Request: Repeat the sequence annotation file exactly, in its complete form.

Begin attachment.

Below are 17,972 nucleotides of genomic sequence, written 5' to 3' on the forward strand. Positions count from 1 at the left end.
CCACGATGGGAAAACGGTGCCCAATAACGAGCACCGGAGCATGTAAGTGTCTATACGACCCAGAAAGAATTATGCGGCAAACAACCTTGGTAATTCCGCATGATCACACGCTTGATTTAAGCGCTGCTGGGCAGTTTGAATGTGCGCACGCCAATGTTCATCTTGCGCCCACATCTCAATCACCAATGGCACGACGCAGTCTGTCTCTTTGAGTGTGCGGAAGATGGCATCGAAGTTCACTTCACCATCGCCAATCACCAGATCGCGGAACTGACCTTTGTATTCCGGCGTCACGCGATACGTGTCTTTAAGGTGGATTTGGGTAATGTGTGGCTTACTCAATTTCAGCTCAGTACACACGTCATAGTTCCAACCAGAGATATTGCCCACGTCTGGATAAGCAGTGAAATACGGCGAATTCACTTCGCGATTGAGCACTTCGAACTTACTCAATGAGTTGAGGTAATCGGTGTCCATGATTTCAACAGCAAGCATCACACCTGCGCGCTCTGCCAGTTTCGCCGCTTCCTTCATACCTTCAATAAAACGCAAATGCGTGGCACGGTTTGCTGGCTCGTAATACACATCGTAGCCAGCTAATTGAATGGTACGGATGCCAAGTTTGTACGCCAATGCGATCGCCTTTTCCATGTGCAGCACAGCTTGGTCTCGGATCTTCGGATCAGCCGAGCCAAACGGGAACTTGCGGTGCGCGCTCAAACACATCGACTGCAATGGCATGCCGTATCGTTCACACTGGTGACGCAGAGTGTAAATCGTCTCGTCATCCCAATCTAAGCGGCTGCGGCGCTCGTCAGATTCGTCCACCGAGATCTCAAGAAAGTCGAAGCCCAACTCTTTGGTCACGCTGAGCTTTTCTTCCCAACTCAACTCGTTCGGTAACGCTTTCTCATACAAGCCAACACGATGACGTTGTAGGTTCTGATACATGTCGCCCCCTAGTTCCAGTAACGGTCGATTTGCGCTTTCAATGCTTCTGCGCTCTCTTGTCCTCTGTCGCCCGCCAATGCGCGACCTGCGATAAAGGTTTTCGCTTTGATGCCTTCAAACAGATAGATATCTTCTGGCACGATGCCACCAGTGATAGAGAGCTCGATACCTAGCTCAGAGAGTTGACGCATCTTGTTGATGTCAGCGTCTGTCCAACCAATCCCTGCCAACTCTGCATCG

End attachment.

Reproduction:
Below are 17,972 nucleotides of genomic sequence, written 5' to 3' on the forward strand. Positions count from 1 at the left end.
CCACGATGGGAAAACGGTGCCCAATAACGAGCACCGGAGCATGTAAGTGTCTATACGACCCAGAAAGAATTATGCGGCAAACAACCTTGGTAATTCCGCATGATCACACGCTTGATTTAAGCGCTGCTGGGCAGTTTGAATGTGCGCACGCCAATGTTCATCTTGCGCCCACATCTCAATCACCAATGGCACGACGCAGTCTGTCTCTTTGAGTGTGCGGAAGATGGCATCGAAGTTCACTTCACCATCGCCAATCACCAGATCGCGGAACTGACCTTTGTATTCCGGCGTCACGCGATACGTGTCTTTAAGGTGGATTTGGGTAATGTGTGGCTTACTCAATTTCAGCTCAGTACACACGTCATAGTTCCAACCAGAGATATTGCCCACGTCTGGATAAGCAGTGAAATACGGCGAATTCACTTCGCGATTGAGCACTTCGAACTTACTCAATGAGTTGAGGTAATCGGTGTCCATGATTTCAACAGCAAGCATCACACCTGCGCGCTCTGCCAGTTTCGCCGCTTCCTTCATACCTTCAATAAAACGCAAATGCGTGGCACGGTTTGCTGGCTCGTAATACACATCGTAGCCAGCTAATTGAATGGTACGGATGCCAAGTTTGTACGCCAATGCGATCGCCTTTTCCATGTGCAGCACAGCTTGGTCTCGGATCTTCGGATCAGCCGAGCCAAACGGGAACTTGCGGTGCGCGCTCAAACACATCGACTGCAATGGCATGCCGTATCGTTCACACTGGTGACGCAGAGTGTAAATCGTCTCGTCATCCCAATCTAAGCGGCTGCGGCGCTCGTCAGATTCGTCCACCGAGATCTCAAGAAAGTCGAAGCCCAACTCTTTGGTCACGCTGAGCTTTTCTTCCCAACTCAACTCGTTCGGTAACGCTTTCTCATACAAGCCAACACGATGACGTTGTAGGTTCTGATACATGTCGCCCCCTAGTTCCAGTAACGGTCGATTTGCGCTTTCAATGCTTCTGCGCTCTCTTGTCCTCTGTCGCCCGCCAATGCGCGACCTGCGATAAAGGTTTTCGCTTTGATGCCTTCAAACAGATAGATATCTTCTGGCACGATGCCACCAGTGATAGAGAGCTCGATACCTAGCTCAGAGAGTTGACGCATCTTGTTGATGTCAGCGTCTGTCCAACCAATCCCTGCCAACTCTGCATCG